Complex, clever, interlocking stuff – even without all the other systems it ties into. Very ambitious. But when your mechanisms are that interconnected and subtle there’s pretty much no way for an ordinary human to begin to get a handle on them without significant effort. It’s hard to make the time – and the UI really doesn’t help. Even after putting 10s of hours into it (which is a lot of what I have for gaming), I still have no idea what the limits of my fleet range are, and how supply and endurance interconnect. And what the hell are warehouses on civilian stations for? And…

        More seriously, I’m not sure they’ve got the balancing right. The whole thing feels slower-paced than SotS1, some of the early random threats do far more economic damage, comparatively (as fleets are so much more expensive than single ships). Pirates are a huge time-sink and not much fun… this kind of stuff is much harder to fix than some UI holes, and harder to work around as a player.

        I don’t know whether it’s better or worse than SotS1, but it’s certainly less easy to get into. Either way, appreciating them the way I do, I can’t imagine wanting to play anything else in 4X.

        The lore though, remains superb. The Loa are a brilliant concept, and I was completely taken by surprise by the Suul’ka reveal – though it’s obvious in retrospect. It’s marvellous stuff, and I wish it came through in-game a bit more.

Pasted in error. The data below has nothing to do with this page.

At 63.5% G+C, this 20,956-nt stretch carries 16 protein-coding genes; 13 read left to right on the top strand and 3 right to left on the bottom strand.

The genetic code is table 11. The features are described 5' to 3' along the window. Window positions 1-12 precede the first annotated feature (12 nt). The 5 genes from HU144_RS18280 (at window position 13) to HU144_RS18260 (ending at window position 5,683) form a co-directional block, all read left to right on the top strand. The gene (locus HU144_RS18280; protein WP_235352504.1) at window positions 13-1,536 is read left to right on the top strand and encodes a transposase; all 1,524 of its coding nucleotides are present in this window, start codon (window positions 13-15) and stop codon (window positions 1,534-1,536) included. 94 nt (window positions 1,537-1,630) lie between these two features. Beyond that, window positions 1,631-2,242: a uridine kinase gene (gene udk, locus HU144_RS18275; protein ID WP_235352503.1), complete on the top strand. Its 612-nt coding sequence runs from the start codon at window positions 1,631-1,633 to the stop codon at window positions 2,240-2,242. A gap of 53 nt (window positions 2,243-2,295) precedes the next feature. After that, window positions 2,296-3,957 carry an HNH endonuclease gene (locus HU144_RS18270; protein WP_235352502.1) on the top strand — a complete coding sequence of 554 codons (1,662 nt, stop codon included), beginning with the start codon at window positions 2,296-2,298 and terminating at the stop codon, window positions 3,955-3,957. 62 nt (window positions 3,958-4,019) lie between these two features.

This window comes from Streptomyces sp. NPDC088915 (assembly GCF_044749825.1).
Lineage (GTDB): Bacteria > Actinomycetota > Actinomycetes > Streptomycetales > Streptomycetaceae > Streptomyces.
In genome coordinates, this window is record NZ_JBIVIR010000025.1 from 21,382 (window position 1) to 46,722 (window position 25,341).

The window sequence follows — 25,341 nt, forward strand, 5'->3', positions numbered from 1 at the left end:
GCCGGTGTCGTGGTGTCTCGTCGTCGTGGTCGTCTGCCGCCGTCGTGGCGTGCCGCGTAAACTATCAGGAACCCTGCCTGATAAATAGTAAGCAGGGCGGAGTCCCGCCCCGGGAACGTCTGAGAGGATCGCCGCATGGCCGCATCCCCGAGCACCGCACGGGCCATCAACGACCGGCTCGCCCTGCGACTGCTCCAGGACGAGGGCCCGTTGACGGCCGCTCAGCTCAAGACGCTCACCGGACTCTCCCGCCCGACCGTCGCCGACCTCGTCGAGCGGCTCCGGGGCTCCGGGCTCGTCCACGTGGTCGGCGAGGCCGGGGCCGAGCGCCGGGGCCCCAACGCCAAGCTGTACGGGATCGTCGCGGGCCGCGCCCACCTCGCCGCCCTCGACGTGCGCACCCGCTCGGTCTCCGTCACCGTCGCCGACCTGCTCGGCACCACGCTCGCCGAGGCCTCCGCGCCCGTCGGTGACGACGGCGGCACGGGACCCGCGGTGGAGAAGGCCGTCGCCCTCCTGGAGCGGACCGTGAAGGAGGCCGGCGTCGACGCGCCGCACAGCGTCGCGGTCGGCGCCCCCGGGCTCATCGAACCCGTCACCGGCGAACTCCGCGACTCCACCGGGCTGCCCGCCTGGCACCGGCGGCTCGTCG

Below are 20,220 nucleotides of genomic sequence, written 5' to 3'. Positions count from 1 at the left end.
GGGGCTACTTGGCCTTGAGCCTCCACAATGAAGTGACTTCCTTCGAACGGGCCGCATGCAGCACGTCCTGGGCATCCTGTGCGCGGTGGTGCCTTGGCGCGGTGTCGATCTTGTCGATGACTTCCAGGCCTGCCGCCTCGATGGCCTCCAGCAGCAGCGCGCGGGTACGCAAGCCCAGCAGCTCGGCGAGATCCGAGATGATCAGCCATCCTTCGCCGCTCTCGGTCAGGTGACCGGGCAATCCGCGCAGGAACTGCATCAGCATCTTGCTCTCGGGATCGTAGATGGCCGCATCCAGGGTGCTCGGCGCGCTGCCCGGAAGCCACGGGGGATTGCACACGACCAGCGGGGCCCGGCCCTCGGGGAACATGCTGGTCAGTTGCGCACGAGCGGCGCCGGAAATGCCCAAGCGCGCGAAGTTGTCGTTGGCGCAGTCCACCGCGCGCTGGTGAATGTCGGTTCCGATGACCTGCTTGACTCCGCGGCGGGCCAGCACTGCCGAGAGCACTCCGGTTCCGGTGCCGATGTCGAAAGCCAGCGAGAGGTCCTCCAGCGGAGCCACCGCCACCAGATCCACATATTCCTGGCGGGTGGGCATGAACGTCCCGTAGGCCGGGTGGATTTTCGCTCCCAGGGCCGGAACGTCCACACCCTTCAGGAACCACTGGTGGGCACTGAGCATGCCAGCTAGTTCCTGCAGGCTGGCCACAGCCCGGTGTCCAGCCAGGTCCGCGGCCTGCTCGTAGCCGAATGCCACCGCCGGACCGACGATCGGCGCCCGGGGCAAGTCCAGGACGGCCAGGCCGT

• Stardreamer says:

          Before Egosoft’s great stillbirth, there was Kerberos….

          Yeah, I’ve tried to get into SotS2, driven by my love of the first game plus my love of the new game’s graphical style but I’ve bounced of it so many times I don’t know if I’ll ever try again. Sad.

        • Hypocee says:

          As ever, Arinn muhfuh’n Dembo, author of the two Homeworlds that make sense, Arcanum, all SotS and a smattering of books and shorts. I eat up just about everything she does with a spoon.

  6. Sian says:

    This looks great! I’m so tempted to preorder, just to help make this game a reality…

  7. LambChop says:

    Looks brilliant.
    But I have learned my lesson from other early access / Green Lit games. Wait until it is released…
    End product is rarely what they set out to be and never on time.

    • JS says:

      This! I’m also extra suspicious when it comes to titles developed by a single person. No matter how skilled and dedicated this person is, there are only so many hours to a day, and modern game development is extremely complex.

      I’m not saying that one person can not develop a good game that’s worth playing, I’m just saying it’s very difficult, and therefore a very rare thing to happen.

  8. Tei says:

    Modular spaceship makes a lot of sense. Even if you don’t build them from the deep a gravity well.

  9. Sc0r says:

    Uuuuuh *____* smells like *looks at price* ….anus